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Chambers of commerce grapple with pandemic’s burdens on local businesses

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COVID-19 has altered the landscape for local chambers of commerce, who function to promote local businesses. Spencer Platt/Getty Images

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Nogales is a little Arizona border town — and a big port of entry for Mexican produce and goods. Only about 20,000 people live there, and plenty of them know Olivia Ainza-Kramer.

“My daughter doesn’t like to go with me to Walmart because I just always run into people,” said Ainza-Kramer, president of the Nogales-Santa Cruz County Chamber of Commerce. “But it’s part of the job, and that’s why I do it. I love interacting with people. I love talking to people.”

Ainza-Kramer used to spend her days running around town, dropping in on restaurants and hair salons — and finding ways to bring business owners together. COVID-19 changed all that.

“We didn’t realize how much we thrive on in-person meetings, on going in for a hug. You know, Latinos, we hug and kiss when we see each other,” she said. “And now to not be able to do that, it’s flipped the script in how we operate. “

The pandemic has flipped the script for a lot of the country’s thousands of local chambers of commerce. While lots of people may think of their local chamber as the group that sponsors the town Christmas tree lighting or fireworks on the Fourth, their real work is to promote and lobby on behalf of local businesses. That can take different forms depending on the state of the economy, which is rapidly changing during the pandemic.

The change in Nogales has been driven mainly by the shutdown of the border. The many Mexicans who typically come across to shop and go to restaurants provide a big source of revenue for small businesses. And with the border closed, that business has started to dry up. So now those businesses have to pivot to attract local residents, who, Ainza-Kramer said, tend to favor big retail chains. “A lot of small-town folk, they’re so stuck in their day-to-day routine that stepping outside of the lines is uncomfortable, just exploring their town,” she said.

A thousand miles north in Casper, Wyoming, businesses were hurting before the pandemic even hit. This is oil-and-gas country. And energy prices had been on the decline even before people pretty much stopped driving.

So far, Wyoming has had a relatively low infection rate compared to many places in the rest of the country. “The joke out here is we’ve been practicing social distancing since we became a state,” said Erin Morgan, executive director of the Casper Area Chamber of Commerce. “It’s kinda like, oh yeah, we’re pretty spread out.”

Still, Casper is the state’s second-largest city, with an active business district and a steady stream of tourists passing through on their way to places like Yellowstone National Park.

It’s why a lot of Morgan’s job used to be planning big events like a recent chamber fundraiser. “That was a crab feed. Being landlocked in Wyoming, it was pretty interesting to coordinate all that,” she said. “But we had about 450 people came, and the crab was all flown in from Alaska.”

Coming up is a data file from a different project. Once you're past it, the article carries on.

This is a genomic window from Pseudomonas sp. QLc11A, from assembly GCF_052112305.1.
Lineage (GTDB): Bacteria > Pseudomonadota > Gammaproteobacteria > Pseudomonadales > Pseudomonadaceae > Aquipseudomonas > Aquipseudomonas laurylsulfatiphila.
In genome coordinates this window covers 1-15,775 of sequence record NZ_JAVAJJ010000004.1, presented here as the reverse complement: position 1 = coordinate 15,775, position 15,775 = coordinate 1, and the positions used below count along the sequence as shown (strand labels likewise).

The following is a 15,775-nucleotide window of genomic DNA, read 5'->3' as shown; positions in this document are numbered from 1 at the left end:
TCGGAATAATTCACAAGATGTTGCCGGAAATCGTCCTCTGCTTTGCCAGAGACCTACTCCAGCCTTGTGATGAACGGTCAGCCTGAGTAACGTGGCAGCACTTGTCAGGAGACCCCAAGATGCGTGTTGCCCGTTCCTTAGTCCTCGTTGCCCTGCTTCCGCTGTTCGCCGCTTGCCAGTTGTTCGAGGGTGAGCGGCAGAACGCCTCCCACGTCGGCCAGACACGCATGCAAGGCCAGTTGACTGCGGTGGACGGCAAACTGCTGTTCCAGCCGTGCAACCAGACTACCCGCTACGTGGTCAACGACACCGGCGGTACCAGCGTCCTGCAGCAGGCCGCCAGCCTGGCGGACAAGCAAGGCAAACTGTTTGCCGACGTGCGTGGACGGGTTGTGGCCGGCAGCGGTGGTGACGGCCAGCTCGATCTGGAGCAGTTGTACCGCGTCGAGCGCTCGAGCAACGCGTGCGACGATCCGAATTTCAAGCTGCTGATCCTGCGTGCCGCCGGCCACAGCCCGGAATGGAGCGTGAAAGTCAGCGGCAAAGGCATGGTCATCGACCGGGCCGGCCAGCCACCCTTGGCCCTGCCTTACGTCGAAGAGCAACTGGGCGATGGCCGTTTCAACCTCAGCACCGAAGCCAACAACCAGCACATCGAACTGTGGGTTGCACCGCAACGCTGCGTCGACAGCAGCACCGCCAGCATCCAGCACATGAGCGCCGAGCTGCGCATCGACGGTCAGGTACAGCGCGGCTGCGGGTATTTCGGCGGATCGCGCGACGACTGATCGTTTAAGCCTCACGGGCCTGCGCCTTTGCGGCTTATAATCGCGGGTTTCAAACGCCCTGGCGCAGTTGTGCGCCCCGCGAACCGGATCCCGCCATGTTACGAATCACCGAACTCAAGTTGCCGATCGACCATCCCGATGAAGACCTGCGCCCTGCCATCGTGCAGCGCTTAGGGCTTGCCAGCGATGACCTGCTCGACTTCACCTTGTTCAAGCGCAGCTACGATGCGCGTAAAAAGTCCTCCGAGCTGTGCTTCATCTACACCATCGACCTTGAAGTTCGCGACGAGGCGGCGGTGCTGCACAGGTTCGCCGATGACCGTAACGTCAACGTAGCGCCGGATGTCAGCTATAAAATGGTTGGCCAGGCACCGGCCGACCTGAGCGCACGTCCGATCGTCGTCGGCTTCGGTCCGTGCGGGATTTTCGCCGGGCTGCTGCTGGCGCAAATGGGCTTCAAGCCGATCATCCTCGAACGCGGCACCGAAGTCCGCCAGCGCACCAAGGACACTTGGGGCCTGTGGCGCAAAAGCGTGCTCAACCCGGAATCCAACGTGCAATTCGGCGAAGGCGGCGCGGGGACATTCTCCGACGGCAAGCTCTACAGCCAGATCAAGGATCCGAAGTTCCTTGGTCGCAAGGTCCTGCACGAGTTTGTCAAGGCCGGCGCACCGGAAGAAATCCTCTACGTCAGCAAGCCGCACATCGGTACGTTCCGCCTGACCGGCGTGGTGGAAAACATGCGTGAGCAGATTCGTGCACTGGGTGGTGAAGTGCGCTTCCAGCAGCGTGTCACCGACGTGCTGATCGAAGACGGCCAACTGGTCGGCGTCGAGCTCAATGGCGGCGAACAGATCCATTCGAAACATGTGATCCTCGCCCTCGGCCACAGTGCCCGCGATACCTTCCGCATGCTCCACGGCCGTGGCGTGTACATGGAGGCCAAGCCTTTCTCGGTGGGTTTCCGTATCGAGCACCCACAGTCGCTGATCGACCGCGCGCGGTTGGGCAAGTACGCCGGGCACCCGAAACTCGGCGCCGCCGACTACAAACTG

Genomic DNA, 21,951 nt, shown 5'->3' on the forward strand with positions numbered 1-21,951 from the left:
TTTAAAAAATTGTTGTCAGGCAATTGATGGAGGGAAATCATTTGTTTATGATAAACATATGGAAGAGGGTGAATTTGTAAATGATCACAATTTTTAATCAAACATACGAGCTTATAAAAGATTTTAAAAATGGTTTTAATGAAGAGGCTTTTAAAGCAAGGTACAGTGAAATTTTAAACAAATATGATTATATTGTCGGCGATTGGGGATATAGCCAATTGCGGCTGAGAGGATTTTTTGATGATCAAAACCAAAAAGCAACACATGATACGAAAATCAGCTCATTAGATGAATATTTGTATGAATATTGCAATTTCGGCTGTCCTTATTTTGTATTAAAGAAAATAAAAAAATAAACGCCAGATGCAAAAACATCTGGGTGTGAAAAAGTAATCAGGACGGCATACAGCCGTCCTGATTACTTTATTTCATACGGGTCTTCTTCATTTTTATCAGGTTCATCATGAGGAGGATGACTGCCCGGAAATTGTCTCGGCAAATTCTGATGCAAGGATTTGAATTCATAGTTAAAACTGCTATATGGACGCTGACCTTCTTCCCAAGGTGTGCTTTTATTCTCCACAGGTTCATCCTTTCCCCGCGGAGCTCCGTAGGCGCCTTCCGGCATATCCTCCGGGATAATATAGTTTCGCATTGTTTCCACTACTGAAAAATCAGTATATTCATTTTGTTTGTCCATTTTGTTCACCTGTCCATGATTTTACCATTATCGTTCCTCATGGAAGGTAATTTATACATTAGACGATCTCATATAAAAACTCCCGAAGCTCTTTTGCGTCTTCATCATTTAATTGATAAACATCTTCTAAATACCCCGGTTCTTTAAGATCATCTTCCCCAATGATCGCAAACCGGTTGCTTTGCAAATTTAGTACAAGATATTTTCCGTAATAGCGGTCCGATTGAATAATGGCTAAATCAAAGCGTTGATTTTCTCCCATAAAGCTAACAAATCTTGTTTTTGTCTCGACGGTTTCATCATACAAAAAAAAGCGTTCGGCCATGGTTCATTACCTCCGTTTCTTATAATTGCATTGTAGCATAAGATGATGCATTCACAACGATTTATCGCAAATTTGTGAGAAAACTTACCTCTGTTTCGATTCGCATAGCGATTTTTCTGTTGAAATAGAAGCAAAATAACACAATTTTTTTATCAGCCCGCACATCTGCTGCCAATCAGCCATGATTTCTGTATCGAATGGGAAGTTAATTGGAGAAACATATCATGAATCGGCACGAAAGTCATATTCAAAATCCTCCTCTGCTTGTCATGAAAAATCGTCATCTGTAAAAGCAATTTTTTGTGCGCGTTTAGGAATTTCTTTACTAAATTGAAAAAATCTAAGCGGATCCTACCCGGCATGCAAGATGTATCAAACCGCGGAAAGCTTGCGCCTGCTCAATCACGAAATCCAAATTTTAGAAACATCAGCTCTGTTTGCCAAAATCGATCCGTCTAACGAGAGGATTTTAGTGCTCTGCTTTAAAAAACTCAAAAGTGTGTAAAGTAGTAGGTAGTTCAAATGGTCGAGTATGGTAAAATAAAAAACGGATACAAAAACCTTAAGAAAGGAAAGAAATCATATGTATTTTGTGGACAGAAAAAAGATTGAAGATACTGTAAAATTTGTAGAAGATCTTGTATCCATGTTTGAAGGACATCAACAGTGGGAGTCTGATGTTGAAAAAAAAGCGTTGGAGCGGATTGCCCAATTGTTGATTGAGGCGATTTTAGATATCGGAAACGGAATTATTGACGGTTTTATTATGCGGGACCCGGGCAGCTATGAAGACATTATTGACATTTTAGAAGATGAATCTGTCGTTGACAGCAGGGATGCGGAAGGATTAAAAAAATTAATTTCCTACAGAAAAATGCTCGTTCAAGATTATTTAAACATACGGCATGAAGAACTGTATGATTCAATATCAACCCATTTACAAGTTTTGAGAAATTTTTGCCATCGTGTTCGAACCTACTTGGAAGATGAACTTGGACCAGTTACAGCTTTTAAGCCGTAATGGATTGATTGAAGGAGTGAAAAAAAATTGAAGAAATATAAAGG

Since the pandemic began, she’s gone from coordinating crab to coordinating PPE, or personal protective equipment. The chamber has become a local distribution site for face masks and hand sanitizer. With businesses already reeling, restaurant and shop owners want customers to feel as comfortable as possible.

Just about everywhere, the work of being a chamber CEO has become as unpredictable as the pandemic itself.

When the virus hit, Karl Benson, president of the Minnesota Black Chamber of Commerce, focused on helping Black-owned businesses get their share of Paycheck Protection Program loans. “If you don’t have a relationship with a bank at that point, you’re not in line at all, you’re not going to get in line,” he said.

But since the killing of George Floyd by Minneapolis police and the protests over racism and inequality, Benson’s also become something of a diversity adviser. He’s been fielding calls from a lot of businesses, including Fortune 500 companies. Minnesota is home to 16, including Target and 3M.

“I won’t name names, but it’s more, can you talk to our employees about how we should be looking to hire? What this diversity, equity, inclusion should look like?” he said. “It’s just been one after another. Like I hang up and pick up another one.”

Benson believes some of these conversations could pay off for his members down the line. “You’re not only teaching our businesses and educating our businesses and getting them resources and technical assistance. But it’s really about everybody else as well,” he said.

The pandemic hasn’t just put stress on the longevity of local businesses, but on the chambers of commerce that serve them because they rely mainly on membership dues to stay afloat.

“I have an office, I pay rent, I have a staff of eight. We have expenses,” said Quincy Hentzel, CEO of the Portland Regional Chamber of Commerce in Maine.

The town’s been slammed by the drop-off in tourism. Hentzel’s cut people’s hours and started offering membership discounts. “Now is not the time for chambers to go away,” she said.

Like everyone else, she’s just trying to figure out how to keep the doors open.

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